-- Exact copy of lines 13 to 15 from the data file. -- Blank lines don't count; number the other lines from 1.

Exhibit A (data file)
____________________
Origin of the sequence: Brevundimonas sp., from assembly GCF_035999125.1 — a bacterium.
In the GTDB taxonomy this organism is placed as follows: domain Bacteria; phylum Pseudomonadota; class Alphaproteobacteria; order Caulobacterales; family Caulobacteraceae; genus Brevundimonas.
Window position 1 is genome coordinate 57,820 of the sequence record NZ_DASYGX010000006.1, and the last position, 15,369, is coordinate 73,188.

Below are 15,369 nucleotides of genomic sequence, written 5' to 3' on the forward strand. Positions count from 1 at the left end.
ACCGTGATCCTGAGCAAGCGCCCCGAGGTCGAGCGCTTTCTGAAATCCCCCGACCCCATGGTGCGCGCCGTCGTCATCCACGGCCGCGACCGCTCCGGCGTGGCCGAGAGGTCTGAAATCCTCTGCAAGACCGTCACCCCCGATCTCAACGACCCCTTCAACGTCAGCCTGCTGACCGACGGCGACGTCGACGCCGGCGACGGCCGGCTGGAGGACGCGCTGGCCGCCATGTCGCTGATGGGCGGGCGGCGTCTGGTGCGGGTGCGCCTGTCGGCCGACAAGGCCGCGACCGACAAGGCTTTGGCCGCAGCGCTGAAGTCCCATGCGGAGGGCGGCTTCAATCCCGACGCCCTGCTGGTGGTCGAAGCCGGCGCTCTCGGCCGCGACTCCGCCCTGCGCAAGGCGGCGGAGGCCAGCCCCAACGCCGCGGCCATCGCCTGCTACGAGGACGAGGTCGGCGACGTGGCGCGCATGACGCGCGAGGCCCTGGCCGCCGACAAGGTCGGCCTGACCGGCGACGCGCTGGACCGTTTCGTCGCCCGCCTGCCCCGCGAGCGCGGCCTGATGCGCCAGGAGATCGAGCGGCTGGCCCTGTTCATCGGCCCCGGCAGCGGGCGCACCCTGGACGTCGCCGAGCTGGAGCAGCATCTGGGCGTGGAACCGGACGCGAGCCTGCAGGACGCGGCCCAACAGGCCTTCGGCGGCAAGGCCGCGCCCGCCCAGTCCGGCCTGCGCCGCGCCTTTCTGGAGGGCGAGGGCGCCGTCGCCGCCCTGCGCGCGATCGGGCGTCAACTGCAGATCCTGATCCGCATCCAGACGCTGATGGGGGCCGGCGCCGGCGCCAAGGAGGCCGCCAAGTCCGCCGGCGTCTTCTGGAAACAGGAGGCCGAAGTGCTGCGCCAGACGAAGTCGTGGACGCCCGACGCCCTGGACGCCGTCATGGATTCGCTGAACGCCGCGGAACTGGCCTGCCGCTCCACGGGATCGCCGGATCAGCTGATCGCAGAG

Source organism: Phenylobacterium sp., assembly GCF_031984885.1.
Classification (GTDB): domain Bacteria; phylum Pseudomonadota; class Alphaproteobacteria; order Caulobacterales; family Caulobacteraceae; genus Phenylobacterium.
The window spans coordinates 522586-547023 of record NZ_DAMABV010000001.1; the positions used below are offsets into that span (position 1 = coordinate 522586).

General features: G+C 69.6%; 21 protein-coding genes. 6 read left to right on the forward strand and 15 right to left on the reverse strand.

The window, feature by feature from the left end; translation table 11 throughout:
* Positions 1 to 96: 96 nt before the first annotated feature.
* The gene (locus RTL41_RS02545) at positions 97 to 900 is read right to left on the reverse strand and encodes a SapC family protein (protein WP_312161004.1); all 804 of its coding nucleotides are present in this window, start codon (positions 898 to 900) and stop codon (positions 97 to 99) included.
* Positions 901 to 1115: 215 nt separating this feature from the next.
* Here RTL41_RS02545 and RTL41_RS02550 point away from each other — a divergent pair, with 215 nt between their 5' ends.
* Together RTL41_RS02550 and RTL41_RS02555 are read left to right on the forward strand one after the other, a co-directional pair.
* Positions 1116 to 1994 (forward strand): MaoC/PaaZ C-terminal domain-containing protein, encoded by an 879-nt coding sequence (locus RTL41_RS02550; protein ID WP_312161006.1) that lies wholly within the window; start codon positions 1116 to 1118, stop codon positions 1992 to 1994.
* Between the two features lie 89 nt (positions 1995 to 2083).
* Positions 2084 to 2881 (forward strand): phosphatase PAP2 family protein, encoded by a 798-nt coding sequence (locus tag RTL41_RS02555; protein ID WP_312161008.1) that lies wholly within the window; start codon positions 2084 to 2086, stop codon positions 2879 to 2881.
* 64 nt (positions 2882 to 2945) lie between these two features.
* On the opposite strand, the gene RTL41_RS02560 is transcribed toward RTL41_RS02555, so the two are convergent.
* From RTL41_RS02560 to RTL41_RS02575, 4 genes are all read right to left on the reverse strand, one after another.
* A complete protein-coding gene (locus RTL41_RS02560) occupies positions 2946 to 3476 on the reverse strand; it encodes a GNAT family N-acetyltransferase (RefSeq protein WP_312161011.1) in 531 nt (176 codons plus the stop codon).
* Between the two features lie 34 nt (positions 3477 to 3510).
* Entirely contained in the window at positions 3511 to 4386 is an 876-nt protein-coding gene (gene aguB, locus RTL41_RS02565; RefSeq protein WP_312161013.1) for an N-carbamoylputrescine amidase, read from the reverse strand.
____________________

* Positions 901 to 1115: 215 nt separating this feature from the next.
* Here RTL41_RS02545 and RTL41_RS02550 point away from each other — a divergent pair, with 215 nt between their 5' ends.
* Together RTL41_RS02550 and RTL41_RS02555 are read left to right on the forward strand one after the other, a co-directional pair.